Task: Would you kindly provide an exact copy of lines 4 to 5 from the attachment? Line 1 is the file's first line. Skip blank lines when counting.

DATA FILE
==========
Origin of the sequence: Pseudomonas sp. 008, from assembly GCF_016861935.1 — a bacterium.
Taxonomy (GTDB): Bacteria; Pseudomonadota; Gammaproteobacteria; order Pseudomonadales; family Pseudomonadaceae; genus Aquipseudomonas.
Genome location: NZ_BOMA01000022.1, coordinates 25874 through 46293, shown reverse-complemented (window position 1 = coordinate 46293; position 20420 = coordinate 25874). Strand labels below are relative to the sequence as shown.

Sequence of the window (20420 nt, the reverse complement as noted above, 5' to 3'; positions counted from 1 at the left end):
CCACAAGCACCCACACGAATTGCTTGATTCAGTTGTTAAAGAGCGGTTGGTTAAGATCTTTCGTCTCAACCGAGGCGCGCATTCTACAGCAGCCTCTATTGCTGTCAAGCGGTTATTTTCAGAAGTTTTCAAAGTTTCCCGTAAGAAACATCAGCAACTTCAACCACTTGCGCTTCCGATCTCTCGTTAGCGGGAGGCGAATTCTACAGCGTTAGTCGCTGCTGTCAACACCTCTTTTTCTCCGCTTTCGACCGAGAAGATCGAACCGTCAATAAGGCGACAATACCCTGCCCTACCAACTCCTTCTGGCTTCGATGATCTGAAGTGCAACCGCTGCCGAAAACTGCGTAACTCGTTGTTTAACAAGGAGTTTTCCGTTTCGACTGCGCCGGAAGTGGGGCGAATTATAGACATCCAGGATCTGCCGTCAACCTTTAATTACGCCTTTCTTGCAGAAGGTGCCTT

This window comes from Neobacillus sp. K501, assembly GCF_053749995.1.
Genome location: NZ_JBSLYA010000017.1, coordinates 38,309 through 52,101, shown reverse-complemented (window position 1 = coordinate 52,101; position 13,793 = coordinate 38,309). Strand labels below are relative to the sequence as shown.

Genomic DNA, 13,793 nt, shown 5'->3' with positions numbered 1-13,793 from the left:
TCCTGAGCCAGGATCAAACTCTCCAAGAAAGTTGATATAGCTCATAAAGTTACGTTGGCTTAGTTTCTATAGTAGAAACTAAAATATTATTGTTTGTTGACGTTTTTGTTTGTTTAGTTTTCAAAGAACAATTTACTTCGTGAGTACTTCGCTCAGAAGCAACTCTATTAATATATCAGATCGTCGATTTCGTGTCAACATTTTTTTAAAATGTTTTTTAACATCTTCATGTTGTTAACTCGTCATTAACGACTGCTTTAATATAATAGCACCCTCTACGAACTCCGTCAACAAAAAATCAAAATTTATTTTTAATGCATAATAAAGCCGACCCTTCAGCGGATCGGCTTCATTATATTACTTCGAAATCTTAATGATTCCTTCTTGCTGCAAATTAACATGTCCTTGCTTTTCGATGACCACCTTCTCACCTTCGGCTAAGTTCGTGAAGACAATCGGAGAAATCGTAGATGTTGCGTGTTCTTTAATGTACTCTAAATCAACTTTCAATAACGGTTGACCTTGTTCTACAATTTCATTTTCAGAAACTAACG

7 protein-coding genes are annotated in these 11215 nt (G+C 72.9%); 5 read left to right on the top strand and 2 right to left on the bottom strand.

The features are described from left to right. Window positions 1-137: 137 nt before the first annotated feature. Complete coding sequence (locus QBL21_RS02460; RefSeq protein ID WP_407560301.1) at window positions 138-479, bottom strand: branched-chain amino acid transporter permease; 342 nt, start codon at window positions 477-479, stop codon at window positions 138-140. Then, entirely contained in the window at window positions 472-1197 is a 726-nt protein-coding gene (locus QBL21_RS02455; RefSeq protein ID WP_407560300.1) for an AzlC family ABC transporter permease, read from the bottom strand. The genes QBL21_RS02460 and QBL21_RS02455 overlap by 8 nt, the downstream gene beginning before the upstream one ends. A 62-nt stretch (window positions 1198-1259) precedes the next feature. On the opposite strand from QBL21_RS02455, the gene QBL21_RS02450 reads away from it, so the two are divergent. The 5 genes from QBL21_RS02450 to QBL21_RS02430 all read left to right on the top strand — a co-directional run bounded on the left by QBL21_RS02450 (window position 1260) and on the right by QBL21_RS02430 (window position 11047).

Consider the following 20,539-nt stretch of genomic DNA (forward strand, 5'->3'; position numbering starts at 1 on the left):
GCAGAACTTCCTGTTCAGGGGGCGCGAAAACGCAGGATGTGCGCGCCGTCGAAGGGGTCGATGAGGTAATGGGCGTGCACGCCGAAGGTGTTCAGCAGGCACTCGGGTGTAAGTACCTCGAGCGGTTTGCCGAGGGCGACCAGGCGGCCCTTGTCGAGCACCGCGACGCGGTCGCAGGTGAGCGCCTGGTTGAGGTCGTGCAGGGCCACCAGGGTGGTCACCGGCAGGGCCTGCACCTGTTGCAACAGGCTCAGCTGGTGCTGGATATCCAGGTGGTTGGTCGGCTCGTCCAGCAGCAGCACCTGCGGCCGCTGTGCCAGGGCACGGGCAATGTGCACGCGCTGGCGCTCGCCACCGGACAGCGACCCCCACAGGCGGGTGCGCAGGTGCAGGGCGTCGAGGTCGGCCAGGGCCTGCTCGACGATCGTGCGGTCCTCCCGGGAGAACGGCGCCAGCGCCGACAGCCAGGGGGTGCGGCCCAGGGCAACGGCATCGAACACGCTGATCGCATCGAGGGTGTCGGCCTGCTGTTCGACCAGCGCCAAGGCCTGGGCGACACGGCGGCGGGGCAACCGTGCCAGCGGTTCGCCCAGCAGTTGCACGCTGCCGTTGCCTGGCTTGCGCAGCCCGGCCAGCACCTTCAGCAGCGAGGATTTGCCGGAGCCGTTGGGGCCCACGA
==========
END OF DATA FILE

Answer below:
Sequence of the window (20420 nt, the reverse complement as noted above, 5' to 3'; positions counted from 1 at the left end):
CCACAAGCACCCACACGAATTGCTTGATTCAGTTGTTAAAGAGCGGTTGGTTAAGATCTTTCGTCTCAACCGAGGCGCGCATTCTACAGCAGCCTCTATTGCTGTCAAGCGGTTATTTTCAGAAGTTTTCAAAGTTTCCCGTAAGAAACATCAGCAACTTCAACCACTTGCGCTTCCGATCTCTCGTTAGCGGGAGGCGAATTCTACAGCGTTAGTCGCTGCTGTCAACACCTCTTTTTCTCCGCTTTCGACCGAGAAGATCGAACCGTCAATAAGGCGACAATACCCTGCCCTACCAACTCCTTCTGGCTTCGATGATCTGAAGTGCAACCGCTGCCGAAAACTGCGTAACTCGTTGTTTAACAAGGAGTTTTCCGTTTCGACTGCGCCGGAAGTGGGGCGAATTATAGACATCCAGGATCTGCCGTCAACCTTTAATTACGCCTTTCTTGCAGAAGGTGCCTT